The recycled content made Iran-linked information operations look more authentic and helped generate higher levels of engagement from their target audiences than the original content Iranian operatives produced.
A third feature is that, similar to Russia-linked activity, Iranian information operations on social media are multilingual. The pages taken down in the past 12 months posted content in Arabic, Hindi, English, Indonesian, French, Farsi, Hebrew and Spanish. The countries the covert information operations targeted spanned four continents: North America, South America, Europe and Asia.
The vast majority of Iran-linked pages, however, targeted Iran itself, as well as Iran’s two main geopolitical foes, Israel and Saudi Arabia. This is similar to the Russian IRA’s activities, which initially focused exclusively on Russia, but later expanded its activities to other countries.
Yet, Iranian operatives make mistakes. Although most of the content posted on Iran-linked pages was recycled from authentic users and was, therefore, grammatically correct, a fraction of the content was original and featured a number of writing mistakes. For example, a meme in English with two parallel images only made sense if read from right to left like one would in Farsi or Arabic. In another instance, a page misplaced a dollar sign in the phrase “secret 10$ bribe,” which would have been correct if it was written in Farsi.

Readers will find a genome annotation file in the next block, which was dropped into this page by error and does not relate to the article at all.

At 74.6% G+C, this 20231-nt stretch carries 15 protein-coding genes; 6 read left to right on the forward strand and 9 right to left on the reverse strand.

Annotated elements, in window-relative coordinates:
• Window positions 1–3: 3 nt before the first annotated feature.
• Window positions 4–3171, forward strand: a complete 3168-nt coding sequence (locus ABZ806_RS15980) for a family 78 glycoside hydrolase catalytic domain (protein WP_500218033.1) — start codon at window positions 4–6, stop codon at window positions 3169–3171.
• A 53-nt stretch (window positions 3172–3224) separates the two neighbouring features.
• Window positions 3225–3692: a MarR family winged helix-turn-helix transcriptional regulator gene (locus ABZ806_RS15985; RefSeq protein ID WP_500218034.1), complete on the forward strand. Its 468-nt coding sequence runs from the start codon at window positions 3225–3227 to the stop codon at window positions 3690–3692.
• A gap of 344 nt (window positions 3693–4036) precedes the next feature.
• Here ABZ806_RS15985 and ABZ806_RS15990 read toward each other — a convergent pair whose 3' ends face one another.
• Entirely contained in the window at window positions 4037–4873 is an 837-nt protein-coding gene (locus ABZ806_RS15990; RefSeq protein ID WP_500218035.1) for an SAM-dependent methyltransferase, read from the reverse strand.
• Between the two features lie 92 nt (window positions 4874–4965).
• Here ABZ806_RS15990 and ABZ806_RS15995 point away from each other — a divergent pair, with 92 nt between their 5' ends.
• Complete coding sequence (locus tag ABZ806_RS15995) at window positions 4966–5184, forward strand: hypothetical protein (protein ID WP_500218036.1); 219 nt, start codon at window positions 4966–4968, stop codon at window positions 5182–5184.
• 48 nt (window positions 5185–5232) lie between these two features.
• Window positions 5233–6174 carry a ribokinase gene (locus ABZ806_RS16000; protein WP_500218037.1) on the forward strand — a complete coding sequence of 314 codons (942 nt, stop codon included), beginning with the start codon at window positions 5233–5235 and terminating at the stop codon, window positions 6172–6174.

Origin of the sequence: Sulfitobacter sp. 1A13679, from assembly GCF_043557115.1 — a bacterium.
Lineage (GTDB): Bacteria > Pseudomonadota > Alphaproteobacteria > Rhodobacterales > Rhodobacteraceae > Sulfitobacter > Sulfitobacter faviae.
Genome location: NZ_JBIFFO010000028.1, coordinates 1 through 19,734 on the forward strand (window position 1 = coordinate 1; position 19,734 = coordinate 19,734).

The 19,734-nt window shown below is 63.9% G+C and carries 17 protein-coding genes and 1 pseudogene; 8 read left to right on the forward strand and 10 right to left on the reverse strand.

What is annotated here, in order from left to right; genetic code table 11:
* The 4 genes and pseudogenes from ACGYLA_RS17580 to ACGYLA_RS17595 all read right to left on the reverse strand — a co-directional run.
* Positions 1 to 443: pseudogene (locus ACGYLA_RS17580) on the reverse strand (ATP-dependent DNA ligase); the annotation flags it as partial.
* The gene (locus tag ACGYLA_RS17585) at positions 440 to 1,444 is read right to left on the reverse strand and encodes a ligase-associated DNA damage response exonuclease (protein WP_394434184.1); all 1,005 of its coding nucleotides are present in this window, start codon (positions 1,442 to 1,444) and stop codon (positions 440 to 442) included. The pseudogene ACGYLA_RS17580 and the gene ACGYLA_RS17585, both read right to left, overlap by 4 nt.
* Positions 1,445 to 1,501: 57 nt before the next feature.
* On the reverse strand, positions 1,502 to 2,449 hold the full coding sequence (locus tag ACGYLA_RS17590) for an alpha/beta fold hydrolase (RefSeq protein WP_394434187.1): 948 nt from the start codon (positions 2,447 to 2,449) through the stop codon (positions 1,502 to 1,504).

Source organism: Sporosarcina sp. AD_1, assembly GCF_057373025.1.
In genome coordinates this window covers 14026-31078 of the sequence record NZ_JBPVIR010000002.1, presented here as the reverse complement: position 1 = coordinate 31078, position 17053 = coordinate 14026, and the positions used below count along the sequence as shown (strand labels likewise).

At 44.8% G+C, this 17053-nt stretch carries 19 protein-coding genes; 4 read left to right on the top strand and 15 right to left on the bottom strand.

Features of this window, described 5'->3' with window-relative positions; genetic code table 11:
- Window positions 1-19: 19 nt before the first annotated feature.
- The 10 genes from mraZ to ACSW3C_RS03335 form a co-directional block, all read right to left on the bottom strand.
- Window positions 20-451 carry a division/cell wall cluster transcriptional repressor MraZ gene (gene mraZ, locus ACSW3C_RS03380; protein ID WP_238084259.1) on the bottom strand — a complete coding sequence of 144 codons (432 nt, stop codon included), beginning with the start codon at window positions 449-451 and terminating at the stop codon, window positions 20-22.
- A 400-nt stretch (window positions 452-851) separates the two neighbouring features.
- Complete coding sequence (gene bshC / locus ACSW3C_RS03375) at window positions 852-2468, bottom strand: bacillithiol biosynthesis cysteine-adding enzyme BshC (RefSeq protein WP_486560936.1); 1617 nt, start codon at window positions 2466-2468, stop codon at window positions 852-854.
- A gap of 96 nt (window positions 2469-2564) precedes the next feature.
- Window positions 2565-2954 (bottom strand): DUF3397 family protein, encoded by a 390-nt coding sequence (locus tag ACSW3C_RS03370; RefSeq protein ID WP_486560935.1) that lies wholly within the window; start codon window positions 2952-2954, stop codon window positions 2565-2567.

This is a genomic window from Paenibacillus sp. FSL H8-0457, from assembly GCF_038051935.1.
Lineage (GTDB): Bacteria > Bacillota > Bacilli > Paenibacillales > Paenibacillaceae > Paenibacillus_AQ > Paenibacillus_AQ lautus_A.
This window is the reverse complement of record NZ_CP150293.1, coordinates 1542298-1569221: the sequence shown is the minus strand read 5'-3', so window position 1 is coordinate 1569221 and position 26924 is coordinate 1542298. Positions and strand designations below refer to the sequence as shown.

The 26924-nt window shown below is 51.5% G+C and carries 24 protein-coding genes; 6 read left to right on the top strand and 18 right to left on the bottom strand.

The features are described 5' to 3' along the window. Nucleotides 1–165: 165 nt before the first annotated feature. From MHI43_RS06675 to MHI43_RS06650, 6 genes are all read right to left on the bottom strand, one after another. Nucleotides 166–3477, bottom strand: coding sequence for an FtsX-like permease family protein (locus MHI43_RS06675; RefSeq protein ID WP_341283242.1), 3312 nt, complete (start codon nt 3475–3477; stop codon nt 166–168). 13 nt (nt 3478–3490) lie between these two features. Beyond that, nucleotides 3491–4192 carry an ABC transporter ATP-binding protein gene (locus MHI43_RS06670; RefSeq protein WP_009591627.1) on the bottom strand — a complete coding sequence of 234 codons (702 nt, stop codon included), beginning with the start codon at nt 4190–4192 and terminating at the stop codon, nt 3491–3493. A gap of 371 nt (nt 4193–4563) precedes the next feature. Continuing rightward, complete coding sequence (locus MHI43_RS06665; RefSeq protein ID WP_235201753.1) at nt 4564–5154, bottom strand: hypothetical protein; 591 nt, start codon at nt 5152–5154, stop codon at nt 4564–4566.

Some of the original memes posted on social pages linked to Iran missed the tone of the memes. One example was the “laughing Republicans” meme, which is normally used to show the perceived hypocrisy of the Republican Party. One of the Iran-linked pages targeting the U.S. audience used the meme to ask a question if there should be a law banning Congress from “borrowing from Social Security again.”
Fifth, the DFR research found that Iran chooses sides. Unlike Russia-linked actors, who chose to target both sides of debates, Iran was more consistent with its messaging. Most Iranian information operations focused on issues important to Iran, namely the conflict in Syria, Israeli statehood, the Israeli-Palestinian conflict, U.S. foreign policy and Saudi Arabia’s war in Yemen. In all of these instances, the messaging was consistent with Iran’s foreign policy stances and shared content supporting Syria’s dictator Bashar al Assad, questioning Israel’s statehood, highlighting Palestinian suffering, and criticizing U.S. President Donald Trump’s foreign policy and Saudi Arabia’s war in Yemen.
In the United States specifically, Iran-linked pages shared anti-Republican, pro-Democrat and liberal content.